Yellowstone aims for quick opening;  flooded cities wrestle

Yellowstone aims for quick opening; flooded cities wrestle

Yellowstone aims for quick opening;  flooded cities wrestle

GARDINER, Mont. (AP) – Most of Yellowstone National Park is expected to reopen within the next two weeks — much sooner than originally expected after record flooding ravaged the Yellowstone region last week, shutting down major roads, federal officials said Sunday.

Yellowstone Superintendent Cam Sholly said the world-famous park will be able to receive fewer visitors for the time being, and it will take more time to restore road links to some communities in southern Montana.

Park officials said Sunday they will use $50 million in state highway money to accelerate repairs to roads and bridges. There is still no timetable for repairs to routes between the park and areas in Montana, where repairs are expected to take months.

Yellowstone will partially reopen at 8 a.m. Wednesday, more than a week after more than 10,000 visitors were forced to leave the park when the Yellowstone and other rivers overflowed their banks after being swollen by melting snow and several inches of rain.

Only areas of the park accessible via the “south loop” of roads will open initially, and access to the park’s scenic hinterland is for day hikers only.

Within two weeks, officials plan to open the northern loop as well, having previously stated it would likely remain closed throughout the summer season. The north loop is said to give visitors access to popular attractions, including Tower Fall and Mammoth Hot Springs. They would still be excluded from the Lamar Valley, which is famous for its prolific wildlife including bears, wolves and bison which can often be seen from the roadside.

“That would get 75 to 80% of the park back to work,” National Park Service Director Charles “Chuck” Sams said Sunday during a visit to Yellowstone to gauge the effects of the flooding.

It will take much longer – possibly years – to fully restore two heavily damaged stretches of road connecting the park to Gardiner to the north and Cooke City to the northeast.

While touring damaged areas on Sunday, park officials showed reporters one of six stretches of road near Gardiner where the raging floods wiped out most of the roadway.

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Muddy water is now flowing through where the road surface had been just a week ago. Trunks of huge trees litter the surrounding canyon.

Park inspector Cam Sholly said there was no chance of an immediate solution and that 20,000 tons of material were being brought in to build a temporary, alternate route along an old road that runs above the canyon. That would allow workers who work at the park’s headquarters in Mammoth to go to their homes in Gardiner, Sholly said. The temporary route can also be used by commercial tour companies licensed to conduct tours.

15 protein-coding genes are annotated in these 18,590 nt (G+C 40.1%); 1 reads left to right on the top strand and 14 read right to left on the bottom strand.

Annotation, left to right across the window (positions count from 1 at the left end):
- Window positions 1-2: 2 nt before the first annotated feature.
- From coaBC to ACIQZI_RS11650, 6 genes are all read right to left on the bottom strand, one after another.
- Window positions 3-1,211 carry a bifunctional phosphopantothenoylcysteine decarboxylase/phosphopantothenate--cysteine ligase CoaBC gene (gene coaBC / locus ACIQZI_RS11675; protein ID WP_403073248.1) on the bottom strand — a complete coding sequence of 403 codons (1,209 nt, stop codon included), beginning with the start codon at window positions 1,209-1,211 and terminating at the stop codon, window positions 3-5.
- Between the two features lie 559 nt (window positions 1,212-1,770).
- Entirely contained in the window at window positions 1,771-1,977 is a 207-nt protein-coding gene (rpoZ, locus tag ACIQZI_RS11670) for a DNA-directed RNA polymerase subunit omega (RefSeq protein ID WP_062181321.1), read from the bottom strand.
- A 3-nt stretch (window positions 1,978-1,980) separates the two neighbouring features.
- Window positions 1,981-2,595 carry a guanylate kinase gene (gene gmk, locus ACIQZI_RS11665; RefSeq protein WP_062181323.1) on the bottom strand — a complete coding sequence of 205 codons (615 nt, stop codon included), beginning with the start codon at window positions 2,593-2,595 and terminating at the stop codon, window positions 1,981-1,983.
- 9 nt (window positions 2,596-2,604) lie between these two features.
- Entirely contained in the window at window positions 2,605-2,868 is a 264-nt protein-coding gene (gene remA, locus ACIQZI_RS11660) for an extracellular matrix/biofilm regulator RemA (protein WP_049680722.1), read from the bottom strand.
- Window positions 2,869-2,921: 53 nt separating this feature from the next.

“We’ve done a lot more than we thought a week ago,” said Sholly. “It will be a summer of adjustments.”

Meanwhile, some of the disaster’s hardest hit — far from the spotlight of the famed park — lean heavily on each other to pull their lives out of the mud.

In and around Fromberg’s farming community, the Clarks Fork River has flooded nearly 100 homes and severely damaged a large irrigation ditch that serves many farms. The city’s mayor says about a third of flooded homes are too far away to be repaired.

Not far from the riverbank, Lindi O’Brien’s trailer had been lifted high enough to avoid major damage. But she got water in her barns and barns, lost some of her poultry and saw her recently deceased parents’ house flooded with several feet of water.

Elected officials who showed up to inspect the damage in Red Lodge and Gardiner — Montana’s tourist towns that serve as gateways to Yellowstone — haven’t reached Fromberg to see the devastation. O’Brien said the lack of attention is not a surprise given the city’s location away from major tourist routes.

She is not resentful, but has resigned herself to the idea that if Fromberg is to recover, the 400 or so residents will have to do much of the work themselves.

“We take care of each other,” O’Brien said as she and two old friends, Melody Murter and Aileen Rogers, searched the muddy artifacts scattered around her property. O’Brien, an art teacher for the local school, had refurbished her parents’ house in hopes of turning it into a vacation home. Now she’s not sure if it can be saved.

“If you get tired and get pooped, it’s okay to stop,” O’Brien told Murter and Rogers, whose clothes, hands, and faces were smeared with mud.

A few blocks away, Matt Holmes combed through piles of mud and rubble, but could find little to salvage from the trailer he shared with his wife and four children.

Holmes had taken the day off, but said he needed to get back to work in construction soon so he could start earning money again. Whether he can bring in enough to rebuild is unclear. If not, Holmes said he might move the family to Louisiana, where they have relatives.

“I want to stay in Montana. I don’t know if we can,” he said.